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Abstract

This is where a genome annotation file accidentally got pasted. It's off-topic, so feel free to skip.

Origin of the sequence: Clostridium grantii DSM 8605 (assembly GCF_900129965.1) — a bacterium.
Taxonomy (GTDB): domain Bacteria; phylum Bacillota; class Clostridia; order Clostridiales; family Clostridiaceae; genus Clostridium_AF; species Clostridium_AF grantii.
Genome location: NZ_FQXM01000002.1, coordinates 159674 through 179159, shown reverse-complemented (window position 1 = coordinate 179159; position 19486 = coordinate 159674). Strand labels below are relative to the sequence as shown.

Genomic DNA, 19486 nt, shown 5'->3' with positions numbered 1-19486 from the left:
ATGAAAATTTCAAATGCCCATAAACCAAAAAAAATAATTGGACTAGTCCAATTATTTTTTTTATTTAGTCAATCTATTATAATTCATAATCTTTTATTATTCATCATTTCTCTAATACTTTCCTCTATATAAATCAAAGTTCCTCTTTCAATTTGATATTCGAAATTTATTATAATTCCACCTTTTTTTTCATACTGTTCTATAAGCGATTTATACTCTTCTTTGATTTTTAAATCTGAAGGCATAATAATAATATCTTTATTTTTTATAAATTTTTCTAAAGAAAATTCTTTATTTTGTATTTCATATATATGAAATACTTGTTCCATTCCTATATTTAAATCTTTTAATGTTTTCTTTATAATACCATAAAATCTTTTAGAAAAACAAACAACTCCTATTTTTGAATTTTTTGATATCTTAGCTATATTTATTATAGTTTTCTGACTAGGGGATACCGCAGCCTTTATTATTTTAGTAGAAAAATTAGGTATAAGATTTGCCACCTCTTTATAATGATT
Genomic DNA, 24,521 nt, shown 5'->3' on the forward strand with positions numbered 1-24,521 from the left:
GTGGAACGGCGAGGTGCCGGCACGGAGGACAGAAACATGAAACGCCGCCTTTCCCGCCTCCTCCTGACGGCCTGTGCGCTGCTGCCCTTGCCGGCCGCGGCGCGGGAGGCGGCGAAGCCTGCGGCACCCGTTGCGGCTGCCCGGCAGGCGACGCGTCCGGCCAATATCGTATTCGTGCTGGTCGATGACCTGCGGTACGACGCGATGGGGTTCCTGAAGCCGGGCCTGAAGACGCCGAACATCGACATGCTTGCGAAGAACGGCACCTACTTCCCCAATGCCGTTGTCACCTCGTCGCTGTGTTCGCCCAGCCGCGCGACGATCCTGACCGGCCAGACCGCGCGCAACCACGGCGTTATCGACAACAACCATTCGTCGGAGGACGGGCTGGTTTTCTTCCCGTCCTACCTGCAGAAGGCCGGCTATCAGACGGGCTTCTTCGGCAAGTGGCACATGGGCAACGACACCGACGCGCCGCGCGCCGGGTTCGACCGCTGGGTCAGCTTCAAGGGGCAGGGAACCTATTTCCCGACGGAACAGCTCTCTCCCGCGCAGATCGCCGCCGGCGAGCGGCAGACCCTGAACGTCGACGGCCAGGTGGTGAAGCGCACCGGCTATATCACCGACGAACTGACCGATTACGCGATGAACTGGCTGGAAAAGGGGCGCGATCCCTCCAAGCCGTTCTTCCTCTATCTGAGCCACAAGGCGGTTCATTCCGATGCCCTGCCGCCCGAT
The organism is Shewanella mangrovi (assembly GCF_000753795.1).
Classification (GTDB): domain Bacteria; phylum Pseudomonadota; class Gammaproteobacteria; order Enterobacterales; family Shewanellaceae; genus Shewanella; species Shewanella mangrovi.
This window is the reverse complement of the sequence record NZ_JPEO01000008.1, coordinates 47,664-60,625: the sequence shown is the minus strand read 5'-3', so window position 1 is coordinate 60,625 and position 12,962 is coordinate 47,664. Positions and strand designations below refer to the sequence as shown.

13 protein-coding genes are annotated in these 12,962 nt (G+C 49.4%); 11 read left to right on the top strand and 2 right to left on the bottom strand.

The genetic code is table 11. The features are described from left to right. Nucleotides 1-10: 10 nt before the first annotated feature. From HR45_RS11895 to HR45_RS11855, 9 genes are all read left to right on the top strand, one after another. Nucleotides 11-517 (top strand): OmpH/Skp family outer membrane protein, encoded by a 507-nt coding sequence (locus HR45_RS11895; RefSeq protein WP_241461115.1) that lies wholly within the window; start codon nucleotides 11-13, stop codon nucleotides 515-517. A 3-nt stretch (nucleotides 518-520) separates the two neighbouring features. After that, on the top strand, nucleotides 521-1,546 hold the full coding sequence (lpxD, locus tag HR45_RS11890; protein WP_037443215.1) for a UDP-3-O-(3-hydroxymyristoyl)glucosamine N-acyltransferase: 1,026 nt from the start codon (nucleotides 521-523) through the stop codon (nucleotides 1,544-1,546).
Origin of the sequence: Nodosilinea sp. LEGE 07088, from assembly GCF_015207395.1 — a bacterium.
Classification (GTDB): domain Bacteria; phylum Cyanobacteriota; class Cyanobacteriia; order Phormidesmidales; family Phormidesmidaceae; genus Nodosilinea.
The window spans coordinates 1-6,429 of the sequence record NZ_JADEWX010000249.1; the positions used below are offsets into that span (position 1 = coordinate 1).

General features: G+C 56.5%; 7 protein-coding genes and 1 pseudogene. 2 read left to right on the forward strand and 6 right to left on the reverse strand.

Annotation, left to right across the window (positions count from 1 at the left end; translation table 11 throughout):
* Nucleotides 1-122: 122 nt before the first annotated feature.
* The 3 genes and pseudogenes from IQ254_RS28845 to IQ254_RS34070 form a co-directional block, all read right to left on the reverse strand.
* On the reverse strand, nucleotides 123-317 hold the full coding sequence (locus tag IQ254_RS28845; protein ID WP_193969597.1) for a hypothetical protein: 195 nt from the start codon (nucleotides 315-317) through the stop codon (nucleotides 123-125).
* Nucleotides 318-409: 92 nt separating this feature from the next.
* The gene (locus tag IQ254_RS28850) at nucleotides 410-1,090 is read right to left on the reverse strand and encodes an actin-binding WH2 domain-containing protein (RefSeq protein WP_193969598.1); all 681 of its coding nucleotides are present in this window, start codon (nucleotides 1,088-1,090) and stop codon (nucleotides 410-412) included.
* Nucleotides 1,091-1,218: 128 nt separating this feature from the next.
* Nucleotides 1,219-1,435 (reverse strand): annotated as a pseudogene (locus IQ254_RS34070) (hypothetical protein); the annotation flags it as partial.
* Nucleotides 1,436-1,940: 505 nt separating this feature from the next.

A detailed palynologic, sedimentologic, and mineralogic investigation of the Robulus L No. 2 and the Robulus L No. 5 sands in cores from Texaco well No. 6 of Vermilion Block 31, offshore Louisiana, confirms that the units were deposited in the middle to outer part of the continental shelf during the early Miocene Epoch. The co-occurrence of the dinocysts, Hystrichosphaeropsis obscura and Lejeunecysta hyalina, further restricts the cored intervals to the Burdigalian Age. Variations in the abundances of Polysphaeridium zoharyi, Lingulodinium machareophorum, Tuberculodinium vancampoae, and terrestrial organic matter indicate the sediments are mixtures of marine and estuarine debris accumulating in the neritic zone.Five lithofacies and seven palynofacies are recognized. Current-structured, medium-grained sandstone containing abundant terrestrial organic matter and shell fragments (lithofacies B) forms the best potential reservoirs. Original high clay content and bioturbation restrict the permeability of other lithofacies and, hence, their producing potential. The Robulus L No. 2 is a better producer because lithofacies B is more abundant. Sandstones of this lithofacies often exhibit porosities between 15-28 percent and permeabilities as high as 2000 md because of their coarser grain size and the dissolution of shell fragments. In the Texaco No. 6 well, there is a clear relationship between original characteristics of the sediments, diagenesis, and hydrocarbon production.

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